MIAMI – The last time Dwyane Wade played in an NBA Finals game, he needed fluid drained from his left knee and eight hours of intense game-day therapy just to put on his uniform. He later described it in a single word.
“Hell,” Wade said.
It was also worth it, after he scored 23 points, grabbed 10 rebounds and hoisted his third Larry O’Brien Trophy.
Now, unlike last year, Wade is not dealing with any injuries heading into the Miami’s finals rematch against the San Antonio Spurs. At 32 years old and with 866 NBA games already on his playing odometer, Wade still deals with plenty of aches and pains, good days and bad days, and he basically has a standing appointment in the Heat training room.
But compared to last season’s NBA Finals, his knees are good as new.
“He’s a big-time, huge piece to our puzzle,” four-time NBA MVP and Heat star LeBron James said. “To have him out there in the groove that he’s in right now, it’s going to help us.”
The Heat is looking to win its third straight title and Wade is on the cusp of joining a list of alltime NBA greats. There are just seven players with four championships and at least one NBA Finals MVP award on their resumes: Kareem Abdul-Jabbar, John Havlicek, Magic Johnson, Shaquille O’Neal, Kobe Bryant, Michael Jordan and the Spurs’ Tim Duncan.
Wade could be the eighth person in that club.
“We just want to continue to add to what we’re accomplishing,” Wade said.
Almost forgotten amid all the memories of Wade limping about during last year’s playoffs – he whacked what was his “good” knee at this time last year, the surgically repaired left one, in a collision with the Spurs’ Manu Ginobili during Game 6 of the finals – is he had big games when Miami needed him. Through his first 14 games of the 2013 playoffs, Wade was averaging 13.6 points. In the final eight games of that postseason run, starting with Game 7 against Indiana, he averaged 19.8 points. And in the past four games of the finals, he averaged 23.5 points against the Spurs to close the series. As his knees became worse, Wade seemed to be better.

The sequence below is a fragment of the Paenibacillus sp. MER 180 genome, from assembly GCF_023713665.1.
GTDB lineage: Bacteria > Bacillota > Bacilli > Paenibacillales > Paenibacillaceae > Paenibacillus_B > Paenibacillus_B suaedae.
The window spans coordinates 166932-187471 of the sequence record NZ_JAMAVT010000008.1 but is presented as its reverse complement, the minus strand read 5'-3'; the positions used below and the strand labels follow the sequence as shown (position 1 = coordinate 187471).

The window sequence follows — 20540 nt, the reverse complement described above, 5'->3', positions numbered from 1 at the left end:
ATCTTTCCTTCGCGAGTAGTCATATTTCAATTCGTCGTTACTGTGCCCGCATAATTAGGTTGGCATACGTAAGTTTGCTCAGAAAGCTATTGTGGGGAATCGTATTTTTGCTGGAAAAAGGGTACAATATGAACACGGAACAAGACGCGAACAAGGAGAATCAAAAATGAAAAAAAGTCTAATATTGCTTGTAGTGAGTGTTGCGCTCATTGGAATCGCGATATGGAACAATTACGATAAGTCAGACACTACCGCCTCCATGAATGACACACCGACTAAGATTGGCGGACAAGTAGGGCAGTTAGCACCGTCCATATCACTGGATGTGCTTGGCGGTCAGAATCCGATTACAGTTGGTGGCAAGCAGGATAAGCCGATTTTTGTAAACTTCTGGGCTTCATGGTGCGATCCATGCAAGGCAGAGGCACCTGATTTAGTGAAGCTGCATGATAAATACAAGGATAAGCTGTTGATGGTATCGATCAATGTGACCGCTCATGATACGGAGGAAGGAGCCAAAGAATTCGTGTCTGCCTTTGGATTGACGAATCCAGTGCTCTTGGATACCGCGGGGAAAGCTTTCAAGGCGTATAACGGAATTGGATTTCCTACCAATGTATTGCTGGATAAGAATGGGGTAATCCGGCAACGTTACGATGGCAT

“He still found a way last year,” Heat coach Erik Spoelstra said. “He really did. He had some of his biggest games not only in the finals, but Game 7, we didn’t think necessarily he was going to even play that game in the Eastern Conference finals.”
This year, the Heat tried to leave nothing to chance with Wade’s health. The so-called maintenance plan for Wade – limiting his minutes to save his knees – kicked in on the second night of the regular season. He wound up missing 28 games, to ensure that he would be good to go in the playoffs.
The results can’t be argued. Wade is averaging 18.7 points on 52 percent shooting, Miami is 12-3 in the playoffs and when receiving more than three days rest, the perennial All-Star has had games of 23, 14, 27 and 23 points on combined 60 percent shooting.
“Dwyane is playing great,” Spurs coach Gregg Popovich said Tuesday. “He looks a lot more spry and ready to go then he did last year in the finals.”
Maybe the biggest payoff of the regular-season maintenance plan has been how Wade has closed games in this postseason.
Wade is shooting 56 percent in fourth quarters during the playoffs, the best clip of his career and the best percentage of any guard with more than 30 shots in the final period of postseason games this season. San Antonio’s Danny Green is second on that list, shooting just under 49 percent.
Wade doesn’t like talking about his place in history.
But he knows what rarefied air he would be entering with a fourth title run.
“I think we’ve all put ourselves in great situations, and we’re just going to continue to try to enjoy this moment that we’re in because it’s an amazing moment,” Wade said. “It’s something that, for a lifetime, is going to fulfill us as athletes. Even when we can’t play this game, we’re going to always be able to talk about this.”
And now, when talking about his health, Wade has another one-word answer: “Better.”